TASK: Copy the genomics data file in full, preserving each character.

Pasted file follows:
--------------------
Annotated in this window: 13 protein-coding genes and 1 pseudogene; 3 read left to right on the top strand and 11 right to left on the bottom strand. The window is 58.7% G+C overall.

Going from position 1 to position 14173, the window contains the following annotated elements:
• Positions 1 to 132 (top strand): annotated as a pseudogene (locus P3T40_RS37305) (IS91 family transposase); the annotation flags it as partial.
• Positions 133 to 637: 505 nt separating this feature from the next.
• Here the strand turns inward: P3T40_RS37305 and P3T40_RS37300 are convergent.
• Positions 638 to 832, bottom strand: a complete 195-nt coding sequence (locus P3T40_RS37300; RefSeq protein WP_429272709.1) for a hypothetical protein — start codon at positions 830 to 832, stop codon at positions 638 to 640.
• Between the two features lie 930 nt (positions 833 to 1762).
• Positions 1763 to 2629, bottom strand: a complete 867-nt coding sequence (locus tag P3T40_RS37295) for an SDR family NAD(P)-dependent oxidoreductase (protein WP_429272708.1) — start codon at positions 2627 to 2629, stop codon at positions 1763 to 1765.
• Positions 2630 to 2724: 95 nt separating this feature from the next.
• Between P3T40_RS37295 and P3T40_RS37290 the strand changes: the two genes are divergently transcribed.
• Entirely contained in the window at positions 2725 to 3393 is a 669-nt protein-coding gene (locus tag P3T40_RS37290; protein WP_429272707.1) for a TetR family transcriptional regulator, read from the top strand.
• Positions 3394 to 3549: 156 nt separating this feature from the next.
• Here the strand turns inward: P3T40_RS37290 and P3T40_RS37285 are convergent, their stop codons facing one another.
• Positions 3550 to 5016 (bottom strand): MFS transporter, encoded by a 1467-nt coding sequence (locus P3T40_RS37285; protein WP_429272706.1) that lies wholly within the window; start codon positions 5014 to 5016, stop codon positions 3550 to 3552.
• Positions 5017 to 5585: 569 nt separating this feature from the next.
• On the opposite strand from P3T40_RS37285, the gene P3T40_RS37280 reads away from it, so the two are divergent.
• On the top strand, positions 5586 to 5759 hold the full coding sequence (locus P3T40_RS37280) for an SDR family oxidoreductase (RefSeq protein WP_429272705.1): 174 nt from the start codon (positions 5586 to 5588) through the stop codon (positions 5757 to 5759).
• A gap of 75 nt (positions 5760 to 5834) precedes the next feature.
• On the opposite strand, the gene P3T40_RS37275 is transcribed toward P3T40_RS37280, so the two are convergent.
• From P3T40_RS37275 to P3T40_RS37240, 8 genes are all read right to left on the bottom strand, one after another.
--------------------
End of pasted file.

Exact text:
Annotated in this window: 13 protein-coding genes and 1 pseudogene; 3 read left to right on the top strand and 11 right to left on the bottom strand. The window is 58.7% G+C overall.

Going from position 1 to position 14173, the window contains the following annotated elements:
• Positions 1 to 132 (top strand): annotated as a pseudogene (locus P3T40_RS37305) (IS91 family transposase); the annotation flags it as partial.
• Positions 133 to 637: 505 nt separating this feature from the next.
• Here the strand turns inward: P3T40_RS37305 and P3T40_RS37300 are convergent.
• Positions 638 to 832, bottom strand: a complete 195-nt coding sequence (locus P3T40_RS37300; RefSeq protein WP_429272709.1) for a hypothetical protein — start codon at positions 830 to 832, stop codon at positions 638 to 640.
• Between the two features lie 930 nt (positions 833 to 1762).
• Positions 1763 to 2629, bottom strand: a complete 867-nt coding sequence (locus tag P3T40_RS37295) for an SDR family NAD(P)-dependent oxidoreductase (protein WP_429272708.1) — start codon at positions 2627 to 2629, stop codon at positions 1763 to 1765.
• Positions 2630 to 2724: 95 nt separating this feature from the next.
• Between P3T40_RS37295 and P3T40_RS37290 the strand changes: the two genes are divergently transcribed.
• Entirely contained in the window at positions 2725 to 3393 is a 669-nt protein-coding gene (locus tag P3T40_RS37290; protein WP_429272707.1) for a TetR family transcriptional regulator, read from the top strand.
• Positions 3394 to 3549: 156 nt separating this feature from the next.
• Here the strand turns inward: P3T40_RS37290 and P3T40_RS37285 are convergent, their stop codons facing one another.
• Positions 3550 to 5016 (bottom strand): MFS transporter, encoded by a 1467-nt coding sequence (locus P3T40_RS37285; protein WP_429272706.1) that lies wholly within the window; start codon positions 5014 to 5016, stop codon positions 3550 to 3552.
• Positions 5017 to 5585: 569 nt separating this feature from the next.
• On the opposite strand from P3T40_RS37285, the gene P3T40_RS37280 reads away from it, so the two are divergent.
• On the top strand, positions 5586 to 5759 hold the full coding sequence (locus P3T40_RS37280) for an SDR family oxidoreductase (RefSeq protein WP_429272705.1): 174 nt from the start codon (positions 5586 to 5588) through the stop codon (positions 5757 to 5759).
• A gap of 75 nt (positions 5760 to 5834) precedes the next feature.
• On the opposite strand, the gene P3T40_RS37275 is transcribed toward P3T40_RS37280, so the two are convergent.
• From P3T40_RS37275 to P3T40_RS37240, 8 genes are all read right to left on the bottom strand, one after another.